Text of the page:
Mary Poppins Returns
Mission: Impossible - Fallout
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All Critics (24)
| Top Critics (9)
| Fresh (12)
| Rotten (12)
| DVD (3)
You might not buy the ideas. But you'll definitely want the T-shirt.
In his U.S. debut, Mr. Schnitzler proves himself a deft pace master and stylist.
[Schweiger is] talented and terribly charismatic, qualities essential to both movie stars and social anarchists.
Thoughtful, even stinging at times, and lots of fun.
An enthralling, entertaining feature.
It's all entertaining enough, but don't look for any hefty anti-establishment message in what is essentially a whip-crack of a buddy movie that ends with a whimper.
Has an energy and enthusiasm that certainly works in fits and starts, but taken as a whole, it's a few explosions (and a lot of yearning) signifying very little.
The formula is executed with such efficiency that you can't help being entertained, right? Right? Jawohl!
It's like a "Big Chill" reunion of the Baader-Meinhof Gang, only these guys are more harmless pranksters than political activists.
Starts off with a bang, but then fizzles like a wet stick of dynamite at the very end. It's still worth a look.
For a film that celebrates radical, nonconformist values, What to Do in Case of Fire? lazily and glumly settles into a most traditional, reserved kind of filmmaking.
With recent tensions rekindled by the Kathleen Soliah trial and the upcoming trial of SLA members Emily and William Harris, not to mention Sept. 11, its difficult these days to appreciate Fire's bright side.
I enjoyed this movie. The fact alone that a major studio in Germany would back a movie about old friends (who were anarchist squatters no less) who reunite after an old forgotten bomb goes off, in order to cover up their misdeeds and attempt to "get away with it" is amazing! The story, music, and characters are all fast-paced. Very enjoyable.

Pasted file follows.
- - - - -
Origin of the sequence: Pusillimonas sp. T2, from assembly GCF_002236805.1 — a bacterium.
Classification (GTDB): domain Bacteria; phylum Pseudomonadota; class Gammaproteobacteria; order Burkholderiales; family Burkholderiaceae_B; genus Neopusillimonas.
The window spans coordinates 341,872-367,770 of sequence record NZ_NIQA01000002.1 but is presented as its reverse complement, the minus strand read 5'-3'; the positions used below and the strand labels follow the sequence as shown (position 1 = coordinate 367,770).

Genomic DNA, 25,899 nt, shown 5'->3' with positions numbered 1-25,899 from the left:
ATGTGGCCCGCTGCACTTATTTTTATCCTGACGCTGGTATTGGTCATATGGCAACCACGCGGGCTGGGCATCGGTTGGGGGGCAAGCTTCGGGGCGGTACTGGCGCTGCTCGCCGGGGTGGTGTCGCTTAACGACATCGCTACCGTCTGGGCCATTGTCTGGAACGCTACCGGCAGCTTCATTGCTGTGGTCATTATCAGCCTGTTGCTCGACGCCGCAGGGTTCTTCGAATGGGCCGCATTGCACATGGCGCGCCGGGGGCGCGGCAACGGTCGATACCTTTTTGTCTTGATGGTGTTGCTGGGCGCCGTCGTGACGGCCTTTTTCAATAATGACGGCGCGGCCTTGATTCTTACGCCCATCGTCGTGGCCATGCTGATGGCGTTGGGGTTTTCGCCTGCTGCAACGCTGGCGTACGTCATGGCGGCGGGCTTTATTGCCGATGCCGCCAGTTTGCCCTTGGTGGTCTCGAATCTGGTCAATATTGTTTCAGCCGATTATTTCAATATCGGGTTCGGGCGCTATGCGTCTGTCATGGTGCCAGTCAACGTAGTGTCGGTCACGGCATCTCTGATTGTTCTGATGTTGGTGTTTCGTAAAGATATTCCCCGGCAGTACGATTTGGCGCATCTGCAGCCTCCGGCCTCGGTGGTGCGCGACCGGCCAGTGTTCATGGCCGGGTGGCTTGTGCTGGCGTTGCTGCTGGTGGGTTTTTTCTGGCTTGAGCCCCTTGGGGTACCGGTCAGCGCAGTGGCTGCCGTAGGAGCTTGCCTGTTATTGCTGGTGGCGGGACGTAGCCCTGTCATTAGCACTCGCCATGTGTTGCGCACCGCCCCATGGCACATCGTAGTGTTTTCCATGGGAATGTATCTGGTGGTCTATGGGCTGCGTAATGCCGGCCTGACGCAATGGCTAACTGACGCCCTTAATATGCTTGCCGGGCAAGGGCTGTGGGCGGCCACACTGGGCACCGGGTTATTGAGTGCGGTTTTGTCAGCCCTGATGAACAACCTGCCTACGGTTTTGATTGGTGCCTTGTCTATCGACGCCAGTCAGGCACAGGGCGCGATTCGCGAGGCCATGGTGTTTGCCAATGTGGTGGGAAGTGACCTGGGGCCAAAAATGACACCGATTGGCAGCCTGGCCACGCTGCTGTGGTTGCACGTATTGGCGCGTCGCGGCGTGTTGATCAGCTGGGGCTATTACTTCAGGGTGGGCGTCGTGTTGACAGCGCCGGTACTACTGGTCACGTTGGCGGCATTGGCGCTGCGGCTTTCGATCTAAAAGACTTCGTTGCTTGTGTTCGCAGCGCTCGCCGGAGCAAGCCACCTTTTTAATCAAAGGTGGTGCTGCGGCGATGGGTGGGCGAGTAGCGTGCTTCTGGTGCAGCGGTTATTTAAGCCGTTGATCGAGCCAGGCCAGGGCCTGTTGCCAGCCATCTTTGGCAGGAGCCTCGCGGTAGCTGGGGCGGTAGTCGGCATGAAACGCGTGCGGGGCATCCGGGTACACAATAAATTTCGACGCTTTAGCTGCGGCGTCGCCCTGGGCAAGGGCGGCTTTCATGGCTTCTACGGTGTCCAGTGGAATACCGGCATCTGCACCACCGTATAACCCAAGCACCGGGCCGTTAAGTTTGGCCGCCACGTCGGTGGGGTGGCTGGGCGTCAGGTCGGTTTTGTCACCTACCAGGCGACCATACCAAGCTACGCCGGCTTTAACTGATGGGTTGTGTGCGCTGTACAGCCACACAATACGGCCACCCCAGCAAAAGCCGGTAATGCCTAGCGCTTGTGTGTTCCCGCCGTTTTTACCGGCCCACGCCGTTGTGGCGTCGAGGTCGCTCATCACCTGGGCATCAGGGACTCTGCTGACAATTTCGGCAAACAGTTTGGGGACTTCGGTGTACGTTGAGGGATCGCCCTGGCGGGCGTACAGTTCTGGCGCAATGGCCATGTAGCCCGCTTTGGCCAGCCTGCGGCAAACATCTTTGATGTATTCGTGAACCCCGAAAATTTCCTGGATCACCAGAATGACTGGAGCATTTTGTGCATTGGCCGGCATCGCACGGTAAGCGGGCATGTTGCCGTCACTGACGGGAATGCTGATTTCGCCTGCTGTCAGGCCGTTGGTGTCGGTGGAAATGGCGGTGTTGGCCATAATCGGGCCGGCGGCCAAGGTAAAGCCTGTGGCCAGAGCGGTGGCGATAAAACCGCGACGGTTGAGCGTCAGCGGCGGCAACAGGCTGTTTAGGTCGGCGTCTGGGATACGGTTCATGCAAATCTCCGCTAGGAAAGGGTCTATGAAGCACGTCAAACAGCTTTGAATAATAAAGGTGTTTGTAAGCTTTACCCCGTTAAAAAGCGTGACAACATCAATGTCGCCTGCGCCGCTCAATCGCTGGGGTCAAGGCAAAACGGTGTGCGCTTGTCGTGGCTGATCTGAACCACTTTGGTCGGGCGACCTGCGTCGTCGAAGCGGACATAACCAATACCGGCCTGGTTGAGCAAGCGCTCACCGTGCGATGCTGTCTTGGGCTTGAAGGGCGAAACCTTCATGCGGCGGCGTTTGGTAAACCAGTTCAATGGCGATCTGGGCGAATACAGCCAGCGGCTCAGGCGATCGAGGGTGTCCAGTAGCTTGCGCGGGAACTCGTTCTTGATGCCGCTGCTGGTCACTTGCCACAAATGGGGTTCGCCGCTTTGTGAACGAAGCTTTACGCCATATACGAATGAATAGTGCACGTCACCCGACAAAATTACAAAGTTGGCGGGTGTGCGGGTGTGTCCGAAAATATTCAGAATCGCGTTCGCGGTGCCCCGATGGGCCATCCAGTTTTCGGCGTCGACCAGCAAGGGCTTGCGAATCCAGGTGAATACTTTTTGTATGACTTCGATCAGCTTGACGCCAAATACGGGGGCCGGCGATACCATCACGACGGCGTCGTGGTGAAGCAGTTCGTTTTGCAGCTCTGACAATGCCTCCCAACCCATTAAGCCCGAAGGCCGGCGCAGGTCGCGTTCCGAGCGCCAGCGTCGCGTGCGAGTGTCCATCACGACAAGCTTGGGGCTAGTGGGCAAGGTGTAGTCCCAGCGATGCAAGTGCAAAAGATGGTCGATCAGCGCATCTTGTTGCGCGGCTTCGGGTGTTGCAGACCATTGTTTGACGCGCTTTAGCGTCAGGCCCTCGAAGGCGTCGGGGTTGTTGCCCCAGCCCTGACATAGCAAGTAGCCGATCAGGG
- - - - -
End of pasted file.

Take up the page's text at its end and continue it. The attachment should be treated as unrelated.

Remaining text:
[font=Century Gothic]"What to Do In Case of Fire" begins in 1987 when a group of six anarchists plant a bomb in Berlin. The bomb goes unexploded until 2000 when it goes off, injuring two. The police crack down on all of the leftists in Berlin(but none of the fascists?) and raid the squat where two of the group, Tim and Hatte, still reside. They confiscate an awful lot of evidence, including incriminating film of them making and planting said bomb.(The film was made to show their intended progeny what such badasses they were in their youth.) At which point, Poland is starting to look pretty good...but Tim and Hatte decide to recruit their former comrades in a daring plan to liberate the film from police headquarters before the cops have a chance to view it...[/font]
[font=Century Gothic]"What to Do In Case of Fire" gets off to a fun, engaging start but then ends up being just another bit of feel good manipulation. The movie is a shallow take on radical activists, rarely mentioning politics at all and not even bringing up what the group was hoping to achieve. And leftists may mellow once they leave the movement, but they usually either still try to help people or work within the system to change it. The activism does not entirely leave their systems.[/font]
[font=Century Gothic]Note: Not all anarchists plant bombs. Some of us are pacifists. And there are some anarchists who are even nice and cute.[/font]
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